Increase in Opera browser downloads following US Congress ruling
James Patterson | Last Updated:
Online Privacy & Internet Security Expert
Last year, Opera decided to create their own VPN (Virtual Private Network), that was finalized as a browser feature in September 2016. The purpose of a VPN is to disguise the IP address of the user, encrypts their online data traffic and gives them complete anonymity on the internet, even when it comes to the ISPs.
ISPs (Internet Service Providers) are then blocked from recording any of their user’s online activities, thanks to the secure tunnel that the VPNs provide, and that’s used for covering the data flow.
The company has stated that “The average number of daily new Opera users in the U.S. has more than doubled since Congress decided to repeal certain internet privacy protections last Tuesday.” The statement was followed by a graph that illustrates a 109% increase in Opera software downloads in the US between March 28 and March 30.
Opera’s desktop version’s head of engineering, Krystian Kolondra has said that the company integrated a free, logless VPN directly into the Opera browser and that this is done in order to allow privacy protection to everyone and not just their savvy customers.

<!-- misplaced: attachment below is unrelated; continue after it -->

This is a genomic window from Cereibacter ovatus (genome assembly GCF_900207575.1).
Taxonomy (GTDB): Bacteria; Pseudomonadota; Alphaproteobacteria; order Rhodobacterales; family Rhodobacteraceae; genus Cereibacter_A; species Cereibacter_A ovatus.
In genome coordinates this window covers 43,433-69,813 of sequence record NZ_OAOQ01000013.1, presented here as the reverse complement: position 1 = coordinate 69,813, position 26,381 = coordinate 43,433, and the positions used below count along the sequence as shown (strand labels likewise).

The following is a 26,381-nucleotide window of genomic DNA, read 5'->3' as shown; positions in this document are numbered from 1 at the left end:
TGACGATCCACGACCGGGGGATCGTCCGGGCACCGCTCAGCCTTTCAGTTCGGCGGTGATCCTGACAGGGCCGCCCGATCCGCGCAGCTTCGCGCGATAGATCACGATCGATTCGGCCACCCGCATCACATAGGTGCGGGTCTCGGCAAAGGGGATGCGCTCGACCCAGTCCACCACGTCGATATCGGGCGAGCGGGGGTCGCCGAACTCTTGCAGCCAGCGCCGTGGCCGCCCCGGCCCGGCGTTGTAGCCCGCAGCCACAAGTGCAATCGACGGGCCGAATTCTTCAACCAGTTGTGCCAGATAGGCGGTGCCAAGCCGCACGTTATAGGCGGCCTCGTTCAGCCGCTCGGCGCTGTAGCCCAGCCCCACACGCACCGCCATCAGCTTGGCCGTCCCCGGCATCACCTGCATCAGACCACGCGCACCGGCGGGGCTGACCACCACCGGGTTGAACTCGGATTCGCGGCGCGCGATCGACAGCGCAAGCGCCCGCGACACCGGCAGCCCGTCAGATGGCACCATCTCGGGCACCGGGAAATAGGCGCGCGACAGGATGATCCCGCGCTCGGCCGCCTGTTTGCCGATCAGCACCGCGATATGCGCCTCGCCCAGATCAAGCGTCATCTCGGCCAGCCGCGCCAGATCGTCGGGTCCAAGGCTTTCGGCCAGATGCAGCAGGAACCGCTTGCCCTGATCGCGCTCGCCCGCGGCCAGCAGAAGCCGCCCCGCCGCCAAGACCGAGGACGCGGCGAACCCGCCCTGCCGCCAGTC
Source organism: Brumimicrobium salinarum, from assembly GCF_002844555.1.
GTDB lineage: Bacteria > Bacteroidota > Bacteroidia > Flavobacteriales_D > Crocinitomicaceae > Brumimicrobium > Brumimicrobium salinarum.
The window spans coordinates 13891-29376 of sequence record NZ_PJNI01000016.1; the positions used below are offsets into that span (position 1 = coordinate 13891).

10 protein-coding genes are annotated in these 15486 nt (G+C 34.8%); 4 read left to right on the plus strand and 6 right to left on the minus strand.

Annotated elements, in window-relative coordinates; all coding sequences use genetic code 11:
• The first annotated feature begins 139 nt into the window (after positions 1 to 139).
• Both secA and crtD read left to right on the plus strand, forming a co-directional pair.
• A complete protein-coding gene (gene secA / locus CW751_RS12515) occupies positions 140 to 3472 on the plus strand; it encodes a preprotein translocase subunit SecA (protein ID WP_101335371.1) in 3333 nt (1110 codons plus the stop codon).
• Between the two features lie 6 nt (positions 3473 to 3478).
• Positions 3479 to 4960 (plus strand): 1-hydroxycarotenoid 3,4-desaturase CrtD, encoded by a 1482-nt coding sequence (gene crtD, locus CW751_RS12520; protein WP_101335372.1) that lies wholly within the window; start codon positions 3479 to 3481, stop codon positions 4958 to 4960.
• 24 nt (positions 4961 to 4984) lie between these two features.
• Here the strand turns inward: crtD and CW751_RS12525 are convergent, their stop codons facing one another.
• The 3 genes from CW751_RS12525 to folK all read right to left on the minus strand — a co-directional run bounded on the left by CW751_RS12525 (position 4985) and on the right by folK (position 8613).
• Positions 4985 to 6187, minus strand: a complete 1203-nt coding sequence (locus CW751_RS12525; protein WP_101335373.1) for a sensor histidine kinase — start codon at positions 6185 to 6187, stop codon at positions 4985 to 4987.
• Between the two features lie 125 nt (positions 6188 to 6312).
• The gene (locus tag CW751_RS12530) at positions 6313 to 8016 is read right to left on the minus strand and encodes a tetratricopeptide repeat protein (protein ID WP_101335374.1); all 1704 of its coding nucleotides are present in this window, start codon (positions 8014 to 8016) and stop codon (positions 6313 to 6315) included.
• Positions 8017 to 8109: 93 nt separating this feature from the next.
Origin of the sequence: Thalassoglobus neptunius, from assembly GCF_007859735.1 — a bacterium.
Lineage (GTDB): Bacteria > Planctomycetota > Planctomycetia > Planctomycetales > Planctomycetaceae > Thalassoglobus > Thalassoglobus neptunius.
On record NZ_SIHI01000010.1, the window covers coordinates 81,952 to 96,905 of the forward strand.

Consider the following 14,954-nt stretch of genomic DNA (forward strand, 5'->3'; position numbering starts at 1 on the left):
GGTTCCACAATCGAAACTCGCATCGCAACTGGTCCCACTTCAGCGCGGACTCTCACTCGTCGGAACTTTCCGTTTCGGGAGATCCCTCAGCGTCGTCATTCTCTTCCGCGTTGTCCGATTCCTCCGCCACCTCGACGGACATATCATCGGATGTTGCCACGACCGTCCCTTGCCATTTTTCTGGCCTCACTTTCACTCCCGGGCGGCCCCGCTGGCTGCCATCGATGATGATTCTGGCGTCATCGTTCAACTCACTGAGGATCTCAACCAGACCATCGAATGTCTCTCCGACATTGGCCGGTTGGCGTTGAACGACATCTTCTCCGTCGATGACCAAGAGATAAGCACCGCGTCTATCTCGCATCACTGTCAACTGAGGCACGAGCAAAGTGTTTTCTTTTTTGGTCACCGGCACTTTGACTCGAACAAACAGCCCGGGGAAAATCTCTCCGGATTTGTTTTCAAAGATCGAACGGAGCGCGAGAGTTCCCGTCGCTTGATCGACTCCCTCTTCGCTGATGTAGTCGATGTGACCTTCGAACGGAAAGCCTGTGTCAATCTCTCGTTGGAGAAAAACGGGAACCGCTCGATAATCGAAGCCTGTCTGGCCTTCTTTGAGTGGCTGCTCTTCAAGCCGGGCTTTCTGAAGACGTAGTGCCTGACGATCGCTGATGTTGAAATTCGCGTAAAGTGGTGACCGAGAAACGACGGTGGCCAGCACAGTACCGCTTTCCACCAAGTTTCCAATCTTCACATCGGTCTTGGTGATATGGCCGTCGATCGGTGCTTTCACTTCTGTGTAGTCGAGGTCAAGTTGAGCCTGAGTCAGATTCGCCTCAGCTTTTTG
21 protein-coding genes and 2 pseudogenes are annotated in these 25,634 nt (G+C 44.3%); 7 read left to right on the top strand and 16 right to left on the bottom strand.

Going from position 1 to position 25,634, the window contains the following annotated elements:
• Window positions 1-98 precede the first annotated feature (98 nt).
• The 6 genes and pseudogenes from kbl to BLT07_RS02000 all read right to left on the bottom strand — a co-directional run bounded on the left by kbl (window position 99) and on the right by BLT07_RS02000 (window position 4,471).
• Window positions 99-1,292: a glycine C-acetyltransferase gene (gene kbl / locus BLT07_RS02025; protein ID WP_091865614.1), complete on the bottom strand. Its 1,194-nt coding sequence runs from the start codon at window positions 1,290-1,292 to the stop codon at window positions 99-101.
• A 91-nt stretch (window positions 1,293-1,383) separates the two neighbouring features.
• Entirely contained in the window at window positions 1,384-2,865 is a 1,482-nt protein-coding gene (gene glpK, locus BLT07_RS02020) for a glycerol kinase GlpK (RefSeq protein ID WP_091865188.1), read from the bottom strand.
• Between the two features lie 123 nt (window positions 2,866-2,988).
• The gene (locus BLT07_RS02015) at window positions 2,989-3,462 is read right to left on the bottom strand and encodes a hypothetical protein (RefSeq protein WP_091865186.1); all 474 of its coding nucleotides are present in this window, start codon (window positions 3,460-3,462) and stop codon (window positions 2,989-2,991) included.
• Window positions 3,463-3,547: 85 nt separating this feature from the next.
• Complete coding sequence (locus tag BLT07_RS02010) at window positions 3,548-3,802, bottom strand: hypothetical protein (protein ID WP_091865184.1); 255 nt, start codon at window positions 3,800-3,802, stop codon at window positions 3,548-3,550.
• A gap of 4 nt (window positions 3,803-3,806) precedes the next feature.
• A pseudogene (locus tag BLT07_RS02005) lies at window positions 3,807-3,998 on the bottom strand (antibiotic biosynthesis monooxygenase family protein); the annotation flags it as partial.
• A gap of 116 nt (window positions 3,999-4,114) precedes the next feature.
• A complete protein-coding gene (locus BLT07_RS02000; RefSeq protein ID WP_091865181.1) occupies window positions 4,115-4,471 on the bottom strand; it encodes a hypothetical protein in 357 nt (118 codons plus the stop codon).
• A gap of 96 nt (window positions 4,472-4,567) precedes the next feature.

Kolondra has also said that the statistics from the last couple of days show that the awareness of the privacy issues is rapidly growing in the US. This did not happen by accident, however. Ever since the House of Representatives voted the same as the US Senate, requiring VPN has become everyone’s first priority. By overturning the FCC’s privacy rules, the US government officially allowed ISPs to sell their customers browsing history and other data to anyone who is willing to pay, and that left the Internet users angered and in search of means to protect themselves.
Still, Opera’s boast wasn’t confirmed by the browser activity tracking. There are no any significant changes in the daily updates posted by StatCounter, an Irish analytics company. Their report states that Opera accounted for about 0.72% of the browsing that was recorded during the five days (from March 29 to April 2) in the USA. However, there were some changes in numbers in the five days before, where Opera’s results ranged from 0.74% to 0.76%.